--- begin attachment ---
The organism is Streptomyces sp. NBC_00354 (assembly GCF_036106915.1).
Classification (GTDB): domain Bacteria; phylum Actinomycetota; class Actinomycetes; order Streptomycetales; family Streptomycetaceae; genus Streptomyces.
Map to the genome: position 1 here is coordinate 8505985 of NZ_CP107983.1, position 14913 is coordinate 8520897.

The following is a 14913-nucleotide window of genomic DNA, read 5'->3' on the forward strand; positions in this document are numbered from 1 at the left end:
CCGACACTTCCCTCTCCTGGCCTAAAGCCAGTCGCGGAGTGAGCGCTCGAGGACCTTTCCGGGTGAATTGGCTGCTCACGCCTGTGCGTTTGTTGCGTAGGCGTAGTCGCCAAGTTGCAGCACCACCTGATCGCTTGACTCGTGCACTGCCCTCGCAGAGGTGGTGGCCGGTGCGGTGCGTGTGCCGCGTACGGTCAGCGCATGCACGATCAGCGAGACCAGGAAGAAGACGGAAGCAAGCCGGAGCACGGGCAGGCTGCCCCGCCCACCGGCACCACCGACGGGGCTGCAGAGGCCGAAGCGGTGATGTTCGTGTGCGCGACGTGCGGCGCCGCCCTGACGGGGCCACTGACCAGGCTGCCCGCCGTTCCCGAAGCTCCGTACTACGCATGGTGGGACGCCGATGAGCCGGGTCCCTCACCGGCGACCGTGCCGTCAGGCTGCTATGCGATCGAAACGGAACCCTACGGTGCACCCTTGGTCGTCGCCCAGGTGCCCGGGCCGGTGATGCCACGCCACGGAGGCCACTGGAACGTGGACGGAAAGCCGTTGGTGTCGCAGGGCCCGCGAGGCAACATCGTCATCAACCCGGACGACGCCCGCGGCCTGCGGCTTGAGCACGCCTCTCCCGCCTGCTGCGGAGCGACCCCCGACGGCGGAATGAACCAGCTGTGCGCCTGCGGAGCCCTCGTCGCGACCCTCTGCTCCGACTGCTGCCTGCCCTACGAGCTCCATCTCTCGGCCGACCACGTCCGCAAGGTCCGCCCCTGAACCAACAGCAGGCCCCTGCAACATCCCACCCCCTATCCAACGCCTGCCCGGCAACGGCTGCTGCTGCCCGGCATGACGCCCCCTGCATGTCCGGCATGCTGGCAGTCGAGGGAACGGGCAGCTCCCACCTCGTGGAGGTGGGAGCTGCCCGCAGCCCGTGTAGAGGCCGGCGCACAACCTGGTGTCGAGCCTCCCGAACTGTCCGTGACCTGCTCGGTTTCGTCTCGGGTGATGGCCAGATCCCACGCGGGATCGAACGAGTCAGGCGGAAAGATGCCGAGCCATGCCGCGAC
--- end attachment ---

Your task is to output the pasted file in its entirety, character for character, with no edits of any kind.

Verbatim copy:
The organism is Streptomyces sp. NBC_00354 (assembly GCF_036106915.1).
Classification (GTDB): domain Bacteria; phylum Actinomycetota; class Actinomycetes; order Streptomycetales; family Streptomycetaceae; genus Streptomyces.
Map to the genome: position 1 here is coordinate 8505985 of NZ_CP107983.1, position 14913 is coordinate 8520897.

The following is a 14913-nucleotide window of genomic DNA, read 5'->3' on the forward strand; positions in this document are numbered from 1 at the left end:
CCGACACTTCCCTCTCCTGGCCTAAAGCCAGTCGCGGAGTGAGCGCTCGAGGACCTTTCCGGGTGAATTGGCTGCTCACGCCTGTGCGTTTGTTGCGTAGGCGTAGTCGCCAAGTTGCAGCACCACCTGATCGCTTGACTCGTGCACTGCCCTCGCAGAGGTGGTGGCCGGTGCGGTGCGTGTGCCGCGTACGGTCAGCGCATGCACGATCAGCGAGACCAGGAAGAAGACGGAAGCAAGCCGGAGCACGGGCAGGCTGCCCCGCCCACCGGCACCACCGACGGGGCTGCAGAGGCCGAAGCGGTGATGTTCGTGTGCGCGACGTGCGGCGCCGCCCTGACGGGGCCACTGACCAGGCTGCCCGCCGTTCCCGAAGCTCCGTACTACGCATGGTGGGACGCCGATGAGCCGGGTCCCTCACCGGCGACCGTGCCGTCAGGCTGCTATGCGATCGAAACGGAACCCTACGGTGCACCCTTGGTCGTCGCCCAGGTGCCCGGGCCGGTGATGCCACGCCACGGAGGCCACTGGAACGTGGACGGAAAGCCGTTGGTGTCGCAGGGCCCGCGAGGCAACATCGTCATCAACCCGGACGACGCCCGCGGCCTGCGGCTTGAGCACGCCTCTCCCGCCTGCTGCGGAGCGACCCCCGACGGCGGAATGAACCAGCTGTGCGCCTGCGGAGCCCTCGTCGCGACCCTCTGCTCCGACTGCTGCCTGCCCTACGAGCTCCATCTCTCGGCCGACCACGTCCGCAAGGTCCGCCCCTGAACCAACAGCAGGCCCCTGCAACATCCCACCCCCTATCCAACGCCTGCCCGGCAACGGCTGCTGCTGCCCGGCATGACGCCCCCTGCATGTCCGGCATGCTGGCAGTCGAGGGAACGGGCAGCTCCCACCTCGTGGAGGTGGGAGCTGCCCGCAGCCCGTGTAGAGGCCGGCGCACAACCTGGTGTCGAGCCTCCCGAACTGTCCGTGACCTGCTCGGTTTCGTCTCGGGTGATGGCCAGATCCCACGCGGGATCGAACGAGTCAGGCGGAAAGATGCCGAGCCATGCCGCGAC